Millennials spend an average of $3,000 on an engagement ring—here's how to get the most for your money

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The average millennial couple (aged 18-34) spends just over $3,000 on an engagement ring, while the average couple spends about $2,800, according to a TD Bank survey of over 1,700 U.S. adults. That's up from the millennial average of $2,600 noted in last year's report.

The average millennial budget — which could seem lavish, considering most millennials don't even have $1,000 in savings — actually surprised experts, who say the couples they typically work with spend between $4,500 and $6,000 on an engagement ring.

A tighter budget doesn't mean you have to end up with a cheap-looking ring, though. "If you buy intelligently, you can come out with something really nice," Ira Weissman, founder of the site The Diamond Pro, tells CNBC Make It. The key is to shop smart.

Get more diamond for your dollar

If you want to go to a high-end, name-brand retailer like Cartier or Tiffany & Co., you'll likely get a much smaller diamond for a budget of around $3,000. The least expensive diamond engagement offered online by Cartier, for example, is currently $2,990 for a ring with a center stone of 0.16 carats.

That's because many high-end retailers have much higher markups, Weissman says. If you want the most diamond for your dollar, go with a company like Blue Nile or James Allen, which typically has a markup of 10-15 percent, he recommends.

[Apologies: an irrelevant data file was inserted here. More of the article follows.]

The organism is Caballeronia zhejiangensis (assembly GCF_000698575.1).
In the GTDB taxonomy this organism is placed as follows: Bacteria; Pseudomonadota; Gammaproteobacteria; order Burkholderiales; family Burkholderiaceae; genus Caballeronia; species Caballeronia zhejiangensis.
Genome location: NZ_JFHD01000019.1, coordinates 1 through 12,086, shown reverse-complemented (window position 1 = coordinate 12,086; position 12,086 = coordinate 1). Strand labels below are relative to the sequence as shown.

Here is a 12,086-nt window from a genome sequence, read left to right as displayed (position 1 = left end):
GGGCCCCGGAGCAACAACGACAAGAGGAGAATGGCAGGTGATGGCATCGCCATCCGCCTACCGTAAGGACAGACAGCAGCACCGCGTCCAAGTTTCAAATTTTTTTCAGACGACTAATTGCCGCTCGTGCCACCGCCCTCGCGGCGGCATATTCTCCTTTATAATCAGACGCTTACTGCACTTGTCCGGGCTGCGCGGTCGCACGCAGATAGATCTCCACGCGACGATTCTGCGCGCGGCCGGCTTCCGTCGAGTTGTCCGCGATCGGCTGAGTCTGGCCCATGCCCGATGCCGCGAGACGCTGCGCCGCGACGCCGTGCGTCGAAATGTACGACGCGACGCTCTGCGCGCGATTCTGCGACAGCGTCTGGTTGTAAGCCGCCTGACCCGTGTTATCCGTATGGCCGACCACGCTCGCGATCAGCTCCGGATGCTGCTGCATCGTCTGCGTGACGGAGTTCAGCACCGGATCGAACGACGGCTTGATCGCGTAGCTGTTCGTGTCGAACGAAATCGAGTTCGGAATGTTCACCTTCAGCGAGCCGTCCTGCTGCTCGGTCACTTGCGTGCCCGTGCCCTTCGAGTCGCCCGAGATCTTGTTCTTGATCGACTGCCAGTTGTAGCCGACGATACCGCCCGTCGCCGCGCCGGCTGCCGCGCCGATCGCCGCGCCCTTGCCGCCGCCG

If you select a very simple setting, like a basic solitaire, you could get a ring with a nearly one-carat diamond for under $3,100. The good news is that a solitaire setting is the most popular setting, as well as a truly timeless option, Oded Edelman president and founder of the parent company of online jeweler, tells CNBC Make It. "It'll allow the diamond to really shine."

When it comes to the diamond, the goal is to get the lowest quality that still looks as good as a more expensive diamond to the naked eye, Weissman says. "When you're showing off the jewelry to someone, no one takes out a jeweler's loupe and starts examining it."

With this in mind, you can cut a few corners on the color and the clarity. For a round diamond, a J-color stone is fine, Wiessman says. A J diamond is classified as "near colorless." This type of diamond is the seventh grade down from perfect (a D stone), but these stones are typically half the cost. If you're looking for a princess-cut diamond, go for a slightly higher grade in color, an H or I diamond.

"It's not going to look yellowish at all to the naked eye, it's going to look like a white diamond," he says. Think of it like teeth. You'd never know someone had more yellow teeth until they were standing next to someone who just got a whitening treatment.

When it comes to clarity, diamonds with a few flaws inside the stone, called inclusions, are typically a good value. Diamonds are graded for their clarity on a scale from Flawless (FL) to Inclusions (I1-I2), so go for a diamond rated SI-1 or SI-2, which stands for "slightly included." Most people will never see the imperfections.

Opting for an undersized diamonds can also bring the price down, Edelman says. Instead of springing for that traditional one-carat diamond, for example, open up your range to consider a 0.9 carat diamond. "You'll have overall price savings and still have a diamond ring that looks like a one-carat ring," he says.

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